Marketing insights: January-February 2014
Michelle BriseboisFeatures Business and Operations Marketing
What’s ahead for wine and beer
One of the fastest ways to grow your total revenue is to increase your alcohol sales.
One of the fastest ways to grow your total revenue is to increase your alcohol sales. While traditional “watering holes” are significantly down in sales, consumers haven’t necessarily given up enjoying a glass or a pint of something special altogether.
|From 1995 to 2011, wine went from 18 per cent to 30 per cent of Canadians’ total alcohol consumption, while beer fell from 53 per cent to 45 per cent, indicated BMO Economics’ special report on the Canadian wine industry.
Consumption of alcohol has shifted from an activity separate from dining to one very much connected to enjoying a meal. This is great news for restaurants, since the addition of a glass of beer or wine to a meal can increase the dollar value of the guest cheque significantly. As we welcome 2014, let’s examine some of the beer and wine trends that will help restaurants benefit from their consumers’ passion to experience food and drink together.
Kristina Inman is a business development co-ordinator and wine instructor at the Canadian Food and Wine Institute at Niagara College. Here, innovations around food, wine and beer are studied and celebrated, and Inman has a front row seat to the emerging trends.
For some time now, a big trend has been the growth of wine consumption at the expense of beer. From 1995 to 2011, wine went from 18 per cent to 30 per cent of Canadians’ total alcohol consumption, while beer fell from 53 per cent to 45 per cent, indicated BMO Economics’ special report on the Canadian wine industry. Spirits fell from 29 per cent to 25 per cent.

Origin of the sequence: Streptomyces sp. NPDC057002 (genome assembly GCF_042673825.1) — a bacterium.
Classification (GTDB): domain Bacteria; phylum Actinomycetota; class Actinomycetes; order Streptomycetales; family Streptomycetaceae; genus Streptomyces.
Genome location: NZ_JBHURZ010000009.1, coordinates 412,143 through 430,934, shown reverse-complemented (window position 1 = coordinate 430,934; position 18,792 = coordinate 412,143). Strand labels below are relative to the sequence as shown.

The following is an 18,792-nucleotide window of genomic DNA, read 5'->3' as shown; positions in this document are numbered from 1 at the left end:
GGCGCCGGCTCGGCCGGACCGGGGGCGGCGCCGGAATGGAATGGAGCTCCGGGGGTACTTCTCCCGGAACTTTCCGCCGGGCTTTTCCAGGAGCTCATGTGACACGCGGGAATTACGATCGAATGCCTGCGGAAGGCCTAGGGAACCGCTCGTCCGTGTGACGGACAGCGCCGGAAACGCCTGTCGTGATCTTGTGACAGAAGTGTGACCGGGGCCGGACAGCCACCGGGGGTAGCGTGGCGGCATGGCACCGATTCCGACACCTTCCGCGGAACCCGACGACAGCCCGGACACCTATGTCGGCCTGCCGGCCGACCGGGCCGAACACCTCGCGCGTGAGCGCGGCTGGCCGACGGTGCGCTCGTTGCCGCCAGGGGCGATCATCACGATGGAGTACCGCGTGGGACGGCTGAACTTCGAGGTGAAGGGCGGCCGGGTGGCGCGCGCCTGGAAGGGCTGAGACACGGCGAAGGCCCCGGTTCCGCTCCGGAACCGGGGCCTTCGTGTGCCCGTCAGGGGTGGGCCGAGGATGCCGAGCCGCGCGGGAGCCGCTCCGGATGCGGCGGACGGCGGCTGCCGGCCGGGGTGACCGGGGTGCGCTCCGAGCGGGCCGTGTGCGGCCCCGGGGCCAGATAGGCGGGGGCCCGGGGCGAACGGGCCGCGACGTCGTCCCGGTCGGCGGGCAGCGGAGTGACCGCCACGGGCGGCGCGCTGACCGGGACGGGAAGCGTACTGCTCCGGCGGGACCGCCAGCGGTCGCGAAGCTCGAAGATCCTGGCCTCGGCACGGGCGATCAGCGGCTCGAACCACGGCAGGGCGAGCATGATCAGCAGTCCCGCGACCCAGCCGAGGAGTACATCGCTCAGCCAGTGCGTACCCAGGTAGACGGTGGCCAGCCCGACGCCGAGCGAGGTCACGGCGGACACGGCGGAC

“Baby boomers are a large group and are affluent and can afford nice wines,” Inman said. “The information age has made it easy for people to read and learn about wine, and having wine regions here in North America that are now making excellent wine has brought it closer to home so people can visit wine country. It’s not such an abstract concept anymore.”
As North Americans have begun exploring wines grown and made closer to them, they’ve shifted away from the big monster brands and are embracing the smaller craft wineries.
“A sense of place is very on-trend right now,” says Inman. “Indie wines, much like indie music, are hot.”
This shift away from the big beverage companies has impacted the beer market too. Creemore Springs is owned by Molson Canadian, but the affiliation isn’t trumpeted in the marketing materials or packaging, presumably to maintain its niche appearance.
While the local movement is thriving, so is exploring wine and beer from other countries. Germany and Ireland are already well known for ales, with Belgium gaining a bigger foothold.
“As with wine, people aren’t just quaffing their beer – they actually want to think about the beer as they drink it,” said Inman.